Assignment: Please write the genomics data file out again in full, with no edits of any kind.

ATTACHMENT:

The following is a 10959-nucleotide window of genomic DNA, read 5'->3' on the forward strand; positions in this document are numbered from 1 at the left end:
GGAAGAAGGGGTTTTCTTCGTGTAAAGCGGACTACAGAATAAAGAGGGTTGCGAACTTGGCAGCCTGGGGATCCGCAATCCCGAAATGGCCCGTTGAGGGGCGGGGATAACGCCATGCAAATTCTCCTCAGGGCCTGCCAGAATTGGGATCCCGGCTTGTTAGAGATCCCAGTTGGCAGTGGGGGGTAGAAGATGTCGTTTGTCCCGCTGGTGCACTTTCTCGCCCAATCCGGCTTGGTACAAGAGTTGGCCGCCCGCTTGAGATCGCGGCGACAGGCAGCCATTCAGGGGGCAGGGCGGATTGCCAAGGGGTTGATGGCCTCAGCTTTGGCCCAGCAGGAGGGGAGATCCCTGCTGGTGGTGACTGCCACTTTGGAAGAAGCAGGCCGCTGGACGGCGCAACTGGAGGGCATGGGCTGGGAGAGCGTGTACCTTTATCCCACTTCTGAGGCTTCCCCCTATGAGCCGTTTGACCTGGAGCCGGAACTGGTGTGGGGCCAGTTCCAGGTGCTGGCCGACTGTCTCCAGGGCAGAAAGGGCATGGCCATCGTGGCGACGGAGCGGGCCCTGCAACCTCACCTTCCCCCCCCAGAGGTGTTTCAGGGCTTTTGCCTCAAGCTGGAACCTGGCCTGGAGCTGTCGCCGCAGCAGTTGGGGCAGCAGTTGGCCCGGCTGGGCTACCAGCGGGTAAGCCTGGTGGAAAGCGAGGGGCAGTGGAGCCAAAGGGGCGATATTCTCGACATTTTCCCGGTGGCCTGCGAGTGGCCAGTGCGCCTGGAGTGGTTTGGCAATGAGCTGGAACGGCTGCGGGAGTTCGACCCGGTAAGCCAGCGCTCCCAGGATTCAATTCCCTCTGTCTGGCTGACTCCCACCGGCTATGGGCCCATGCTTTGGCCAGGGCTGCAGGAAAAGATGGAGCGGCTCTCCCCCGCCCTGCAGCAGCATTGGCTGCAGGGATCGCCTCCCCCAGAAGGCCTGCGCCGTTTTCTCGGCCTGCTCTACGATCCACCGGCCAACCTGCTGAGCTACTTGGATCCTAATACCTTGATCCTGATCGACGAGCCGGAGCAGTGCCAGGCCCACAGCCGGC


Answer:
The following is a 10959-nucleotide window of genomic DNA, read 5'->3' on the forward strand; positions in this document are numbered from 1 at the left end:
GGAAGAAGGGGTTTTCTTCGTGTAAAGCGGACTACAGAATAAAGAGGGTTGCGAACTTGGCAGCCTGGGGATCCGCAATCCCGAAATGGCCCGTTGAGGGGCGGGGATAACGCCATGCAAATTCTCCTCAGGGCCTGCCAGAATTGGGATCCCGGCTTGTTAGAGATCCCAGTTGGCAGTGGGGGGTAGAAGATGTCGTTTGTCCCGCTGGTGCACTTTCTCGCCCAATCCGGCTTGGTACAAGAGTTGGCCGCCCGCTTGAGATCGCGGCGACAGGCAGCCATTCAGGGGGCAGGGCGGATTGCCAAGGGGTTGATGGCCTCAGCTTTGGCCCAGCAGGAGGGGAGATCCCTGCTGGTGGTGACTGCCACTTTGGAAGAAGCAGGCCGCTGGACGGCGCAACTGGAGGGCATGGGCTGGGAGAGCGTGTACCTTTATCCCACTTCTGAGGCTTCCCCCTATGAGCCGTTTGACCTGGAGCCGGAACTGGTGTGGGGCCAGTTCCAGGTGCTGGCCGACTGTCTCCAGGGCAGAAAGGGCATGGCCATCGTGGCGACGGAGCGGGCCCTGCAACCTCACCTTCCCCCCCCAGAGGTGTTTCAGGGCTTTTGCCTCAAGCTGGAACCTGGCCTGGAGCTGTCGCCGCAGCAGTTGGGGCAGCAGTTGGCCCGGCTGGGCTACCAGCGGGTAAGCCTGGTGGAAAGCGAGGGGCAGTGGAGCCAAAGGGGCGATATTCTCGACATTTTCCCGGTGGCCTGCGAGTGGCCAGTGCGCCTGGAGTGGTTTGGCAATGAGCTGGAACGGCTGCGGGAGTTCGACCCGGTAAGCCAGCGCTCCCAGGATTCAATTCCCTCTGTCTGGCTGACTCCCACCGGCTATGGGCCCATGCTTTGGCCAGGGCTGCAGGAAAAGATGGAGCGGCTCTCCCCCGCCCTGCAGCAGCATTGGCTGCAGGGATCGCCTCCCCCAGAAGGCCTGCGCCGTTTTCTCGGCCTGCTCTACGATCCACCGGCCAACCTGCTGAGCTACTTGGATCCTAATACCTTGATCCTGATCGACGAGCCGGAGCAGTGCCAGGCCCACAGCCGGC